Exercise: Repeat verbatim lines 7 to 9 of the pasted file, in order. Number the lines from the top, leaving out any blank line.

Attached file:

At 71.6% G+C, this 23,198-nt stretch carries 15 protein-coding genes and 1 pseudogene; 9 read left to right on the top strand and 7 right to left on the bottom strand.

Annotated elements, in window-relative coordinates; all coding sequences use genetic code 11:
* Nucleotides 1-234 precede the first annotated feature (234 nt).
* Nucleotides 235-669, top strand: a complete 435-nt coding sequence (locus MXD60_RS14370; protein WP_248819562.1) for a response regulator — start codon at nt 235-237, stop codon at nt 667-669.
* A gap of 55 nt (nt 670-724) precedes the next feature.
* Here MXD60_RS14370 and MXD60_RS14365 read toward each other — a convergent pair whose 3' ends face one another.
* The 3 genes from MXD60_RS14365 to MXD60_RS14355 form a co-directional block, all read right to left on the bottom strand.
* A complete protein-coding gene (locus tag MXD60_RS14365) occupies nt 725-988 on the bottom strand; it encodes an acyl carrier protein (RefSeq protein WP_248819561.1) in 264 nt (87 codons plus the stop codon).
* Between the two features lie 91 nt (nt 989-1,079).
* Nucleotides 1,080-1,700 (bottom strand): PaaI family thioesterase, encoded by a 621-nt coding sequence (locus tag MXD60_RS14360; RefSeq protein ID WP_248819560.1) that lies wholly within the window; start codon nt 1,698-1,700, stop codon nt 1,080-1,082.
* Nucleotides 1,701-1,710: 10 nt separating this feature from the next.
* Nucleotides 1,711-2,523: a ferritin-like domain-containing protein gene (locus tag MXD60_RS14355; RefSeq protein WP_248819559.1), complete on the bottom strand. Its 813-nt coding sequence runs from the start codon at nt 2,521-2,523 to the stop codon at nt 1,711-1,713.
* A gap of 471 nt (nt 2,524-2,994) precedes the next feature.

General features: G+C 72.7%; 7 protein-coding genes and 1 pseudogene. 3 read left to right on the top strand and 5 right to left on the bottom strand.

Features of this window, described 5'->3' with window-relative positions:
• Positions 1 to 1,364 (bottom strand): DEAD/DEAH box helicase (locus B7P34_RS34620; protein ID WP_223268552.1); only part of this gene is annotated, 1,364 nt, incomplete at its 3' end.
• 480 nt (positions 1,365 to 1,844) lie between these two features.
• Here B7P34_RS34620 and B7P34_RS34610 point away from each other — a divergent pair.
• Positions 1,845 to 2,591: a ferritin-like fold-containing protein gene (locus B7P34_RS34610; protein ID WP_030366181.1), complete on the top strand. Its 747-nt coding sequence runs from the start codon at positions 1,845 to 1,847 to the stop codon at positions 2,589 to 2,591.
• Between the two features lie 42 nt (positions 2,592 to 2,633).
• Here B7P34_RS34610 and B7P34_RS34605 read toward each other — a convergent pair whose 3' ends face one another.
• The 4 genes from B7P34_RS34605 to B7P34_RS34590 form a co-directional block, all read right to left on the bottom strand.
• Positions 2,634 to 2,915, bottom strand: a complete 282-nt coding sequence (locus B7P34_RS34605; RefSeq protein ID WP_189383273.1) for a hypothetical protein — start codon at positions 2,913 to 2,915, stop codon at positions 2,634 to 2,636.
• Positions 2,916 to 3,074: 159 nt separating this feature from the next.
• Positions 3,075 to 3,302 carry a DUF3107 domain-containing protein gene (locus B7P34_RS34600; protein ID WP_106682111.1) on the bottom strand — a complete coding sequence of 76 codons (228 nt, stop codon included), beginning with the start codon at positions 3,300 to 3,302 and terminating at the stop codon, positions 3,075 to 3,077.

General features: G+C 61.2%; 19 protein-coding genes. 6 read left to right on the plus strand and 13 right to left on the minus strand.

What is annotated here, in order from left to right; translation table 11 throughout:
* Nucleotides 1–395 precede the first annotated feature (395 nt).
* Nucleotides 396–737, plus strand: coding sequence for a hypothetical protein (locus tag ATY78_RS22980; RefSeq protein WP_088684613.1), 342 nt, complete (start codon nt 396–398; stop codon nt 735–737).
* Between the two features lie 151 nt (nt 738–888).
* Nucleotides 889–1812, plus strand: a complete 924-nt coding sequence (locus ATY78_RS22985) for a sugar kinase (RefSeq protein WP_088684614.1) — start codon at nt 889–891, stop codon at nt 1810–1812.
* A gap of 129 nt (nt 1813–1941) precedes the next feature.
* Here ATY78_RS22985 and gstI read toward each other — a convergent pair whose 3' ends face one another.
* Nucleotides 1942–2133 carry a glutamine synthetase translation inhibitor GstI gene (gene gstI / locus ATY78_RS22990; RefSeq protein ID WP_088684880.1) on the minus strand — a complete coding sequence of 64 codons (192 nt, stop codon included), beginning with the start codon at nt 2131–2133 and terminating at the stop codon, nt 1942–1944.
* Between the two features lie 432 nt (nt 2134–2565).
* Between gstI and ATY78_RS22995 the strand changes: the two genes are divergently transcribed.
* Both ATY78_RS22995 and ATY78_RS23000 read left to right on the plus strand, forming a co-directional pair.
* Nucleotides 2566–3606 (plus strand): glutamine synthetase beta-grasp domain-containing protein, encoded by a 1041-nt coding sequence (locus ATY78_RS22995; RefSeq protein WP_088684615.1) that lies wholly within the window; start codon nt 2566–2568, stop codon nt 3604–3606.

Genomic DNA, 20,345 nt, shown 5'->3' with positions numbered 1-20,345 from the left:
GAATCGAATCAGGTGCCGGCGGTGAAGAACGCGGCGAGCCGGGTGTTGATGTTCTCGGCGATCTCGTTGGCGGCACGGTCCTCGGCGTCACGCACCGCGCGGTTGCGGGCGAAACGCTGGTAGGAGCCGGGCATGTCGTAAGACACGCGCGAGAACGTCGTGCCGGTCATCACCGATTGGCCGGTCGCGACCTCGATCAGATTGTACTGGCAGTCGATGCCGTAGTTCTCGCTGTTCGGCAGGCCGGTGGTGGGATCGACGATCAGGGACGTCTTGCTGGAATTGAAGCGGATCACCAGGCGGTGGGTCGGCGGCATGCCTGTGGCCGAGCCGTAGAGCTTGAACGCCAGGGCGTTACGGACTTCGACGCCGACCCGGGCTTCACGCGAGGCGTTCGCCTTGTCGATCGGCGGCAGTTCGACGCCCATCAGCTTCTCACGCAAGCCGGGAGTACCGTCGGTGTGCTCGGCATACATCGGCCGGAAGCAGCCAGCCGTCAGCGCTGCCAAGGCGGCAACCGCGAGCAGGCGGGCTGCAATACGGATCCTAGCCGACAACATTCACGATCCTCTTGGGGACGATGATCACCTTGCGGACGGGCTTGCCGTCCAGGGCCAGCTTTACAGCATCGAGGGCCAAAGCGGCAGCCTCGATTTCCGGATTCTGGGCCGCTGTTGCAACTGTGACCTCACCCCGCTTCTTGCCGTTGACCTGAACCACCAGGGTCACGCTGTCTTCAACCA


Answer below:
* The 3 genes from MXD60_RS14365 to MXD60_RS14355 form a co-directional block, all read right to left on the bottom strand.
* A complete protein-coding gene (locus tag MXD60_RS14365) occupies nt 725-988 on the bottom strand; it encodes an acyl carrier protein (RefSeq protein WP_248819561.1) in 264 nt (87 codons plus the stop codon).
* Between the two features lie 91 nt (nt 989-1,079).